Sound artist and dj Ain Bailey immerses us in one word: LOVE.
Listen to World: we got this, a podcast exploring how nature and our environment is critical to our mental and physical wellbeing, and how Covid-19 has further demonstrated inequalities of access to space.
Black Power Naps, created by artists Navild and Fannie Sosa, is a sculptural installation, vibrational device and curatorial initiative that reclaims laziness and idleness as power. Black Power Naps exposes and highlights the unequal access to rest in Western society, where relaxation and rest are luxuries reserved for the privileged and rich. Recent studies have shown that the distribution of rest is determined by race, with Black, Indigenous and people who experience racism, regularly getting less sleep than white people. This is referred to as the ‘Sleep Gap’. Black Power Naps address the redistribution or rest, relaxation and down times and create interactive surfaces for a playful approach to investigate and practice deliberate energetic repair.
Stephani Hatch is a Professor of Sociology and Epidemiology leading the Health Inequalities Research Group at the Institute of Psychiatry, Psychology & Neuroscience, King's College London. She has over 25 years of experience delivering interdisciplinary health inequalities research with an emphasis on race at the intersection of other social identities. She has published extensively on: inequalities in mental health and health services; discrimination and other forms of social adversity; community mental health; and multimorbidity. In 2017, Professor Hatch received a Wellcome Trust Investigator’s Award to lead the Tackling Inequalities and Discrimination Experiences in Health Services (TIDES) study, a mixed methods programme of work focused on service users and healthcare practitioners that expanded in 2020 with ESRC funding to utilise a participatory framework to identify processes through which racial and ethnic inequalities in mental health and occupational outcomes are produced, maintained and resisted in the context of Covid-19. Professor Hatch also currently co-leads the Marginalised Communities and Mental Health programme within the ESRC Centre for Society and Mental Health, focused on advancing research with communities that have often been ignored, to examine and disrupt structures maintaining social inequities in mental health, with an emphasis on race within an intersectionality framework. Professor Hatch integrates collaborative approaches to knowledge production and dissemination, action and outreach in training and research through the Health Inequalities Research Network (HERON),which she founded in 2010. She also leads equality, diversity and inclusion initiatives and has national and international advisory roles in health and volunteer and community sectors.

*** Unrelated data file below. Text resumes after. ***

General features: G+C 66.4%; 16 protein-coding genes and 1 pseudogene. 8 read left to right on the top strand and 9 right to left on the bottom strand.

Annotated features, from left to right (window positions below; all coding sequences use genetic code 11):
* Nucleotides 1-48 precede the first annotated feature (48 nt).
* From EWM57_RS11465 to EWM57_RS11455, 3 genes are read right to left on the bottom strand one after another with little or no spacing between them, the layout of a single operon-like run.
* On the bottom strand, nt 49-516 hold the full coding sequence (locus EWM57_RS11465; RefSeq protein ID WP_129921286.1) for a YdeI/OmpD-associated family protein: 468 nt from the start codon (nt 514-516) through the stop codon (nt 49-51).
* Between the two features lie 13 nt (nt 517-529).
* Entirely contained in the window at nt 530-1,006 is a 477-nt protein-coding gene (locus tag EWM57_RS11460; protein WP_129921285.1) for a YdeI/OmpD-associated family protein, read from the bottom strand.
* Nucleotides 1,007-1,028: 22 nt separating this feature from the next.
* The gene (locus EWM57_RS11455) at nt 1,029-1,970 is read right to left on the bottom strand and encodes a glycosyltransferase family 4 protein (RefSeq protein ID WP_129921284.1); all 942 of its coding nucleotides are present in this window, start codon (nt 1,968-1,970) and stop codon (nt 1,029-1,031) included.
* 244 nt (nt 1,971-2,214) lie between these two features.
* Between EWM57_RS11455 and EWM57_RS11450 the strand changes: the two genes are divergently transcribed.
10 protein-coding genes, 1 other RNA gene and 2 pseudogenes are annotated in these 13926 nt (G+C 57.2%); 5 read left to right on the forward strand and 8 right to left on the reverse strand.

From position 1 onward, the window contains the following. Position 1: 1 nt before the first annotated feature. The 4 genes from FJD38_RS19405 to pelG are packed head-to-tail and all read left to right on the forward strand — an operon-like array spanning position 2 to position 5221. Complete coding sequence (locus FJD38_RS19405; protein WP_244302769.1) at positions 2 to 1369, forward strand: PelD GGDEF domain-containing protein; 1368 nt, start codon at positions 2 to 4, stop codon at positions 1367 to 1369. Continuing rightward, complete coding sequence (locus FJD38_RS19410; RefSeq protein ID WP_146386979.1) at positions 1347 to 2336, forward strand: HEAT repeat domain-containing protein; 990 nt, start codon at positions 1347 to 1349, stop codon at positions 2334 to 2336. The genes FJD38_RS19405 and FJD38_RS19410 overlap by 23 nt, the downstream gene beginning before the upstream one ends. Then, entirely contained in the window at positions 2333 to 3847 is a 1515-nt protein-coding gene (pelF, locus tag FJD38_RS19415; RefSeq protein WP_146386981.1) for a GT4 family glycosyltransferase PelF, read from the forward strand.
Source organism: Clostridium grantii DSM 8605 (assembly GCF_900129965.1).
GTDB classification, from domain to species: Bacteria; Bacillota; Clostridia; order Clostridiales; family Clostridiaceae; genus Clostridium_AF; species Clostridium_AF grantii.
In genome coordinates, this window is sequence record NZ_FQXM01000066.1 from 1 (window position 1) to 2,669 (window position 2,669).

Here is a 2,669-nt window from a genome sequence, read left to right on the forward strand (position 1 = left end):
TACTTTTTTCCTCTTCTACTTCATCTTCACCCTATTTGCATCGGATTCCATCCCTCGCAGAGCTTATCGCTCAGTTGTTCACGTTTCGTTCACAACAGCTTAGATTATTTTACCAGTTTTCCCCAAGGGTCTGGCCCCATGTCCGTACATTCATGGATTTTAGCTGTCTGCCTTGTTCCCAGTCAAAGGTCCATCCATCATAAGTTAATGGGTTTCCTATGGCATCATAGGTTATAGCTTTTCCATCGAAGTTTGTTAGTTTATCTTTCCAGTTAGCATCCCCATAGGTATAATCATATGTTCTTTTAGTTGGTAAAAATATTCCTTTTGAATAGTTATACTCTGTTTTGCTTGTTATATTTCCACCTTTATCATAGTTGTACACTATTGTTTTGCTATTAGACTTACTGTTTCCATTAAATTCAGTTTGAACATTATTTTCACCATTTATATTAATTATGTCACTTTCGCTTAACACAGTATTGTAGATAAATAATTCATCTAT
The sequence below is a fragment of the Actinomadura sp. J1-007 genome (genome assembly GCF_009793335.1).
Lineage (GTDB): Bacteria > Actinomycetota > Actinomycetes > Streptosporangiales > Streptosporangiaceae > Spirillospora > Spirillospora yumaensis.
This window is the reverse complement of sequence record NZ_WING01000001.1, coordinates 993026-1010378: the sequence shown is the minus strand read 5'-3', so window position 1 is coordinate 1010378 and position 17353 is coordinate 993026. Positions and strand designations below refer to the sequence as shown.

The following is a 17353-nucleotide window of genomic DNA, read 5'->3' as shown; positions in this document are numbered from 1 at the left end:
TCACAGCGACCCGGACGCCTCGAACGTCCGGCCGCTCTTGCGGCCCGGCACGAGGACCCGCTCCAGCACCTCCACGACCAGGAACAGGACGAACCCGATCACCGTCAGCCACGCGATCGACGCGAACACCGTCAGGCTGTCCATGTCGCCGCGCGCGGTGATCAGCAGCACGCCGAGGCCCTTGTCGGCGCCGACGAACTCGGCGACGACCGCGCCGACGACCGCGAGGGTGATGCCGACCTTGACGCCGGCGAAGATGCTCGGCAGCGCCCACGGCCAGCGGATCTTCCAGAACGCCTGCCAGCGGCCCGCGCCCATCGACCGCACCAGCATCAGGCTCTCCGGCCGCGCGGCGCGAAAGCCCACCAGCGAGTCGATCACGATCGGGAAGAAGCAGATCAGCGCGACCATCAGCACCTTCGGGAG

Rowdy SS is a London born and based, multidisciplinary artist often working at the intersection/s of sound/music, dance/movement and live performance alongside making videos; working with instigation and/or response. International performances and works have explored love, energy, emotions, feelings, explored identity and the societal constructs surrounding, and mined life to share his vision of said life. Rowdy was previously a member of Atari Teenage Riot, a Berlin-based noise band and has worked closely with a diverse artists and makers such as legendary dub creator Lee Scratch Perry, Ron Arad, musicians Patrick Wolf, Eska, Zero 7, Matthew Herbert, acid house pioneer Adamski and has put on successful club nights ‘SOAP’ a no photos allowed subversive bass-heavy alt trap/post-grime party at Birthdays and ‘SONIC’ a club night space of interactive sound/performance art and DJin at VFD, London.
Dolly Sen is an award-winning writer, artist, performer, speaker, activist and filmmaker. She has had over 10 books published, several chapters in academic textbooks and anthologies, and blogs regularly for Disability Arts Online. To that end her creative journey has taken her up a tree in Regents Park, to California's Death Row, to the Barbican, to the Dept of Work & Pensions to section it, and up a ladder to screw a lightbulb into the sky.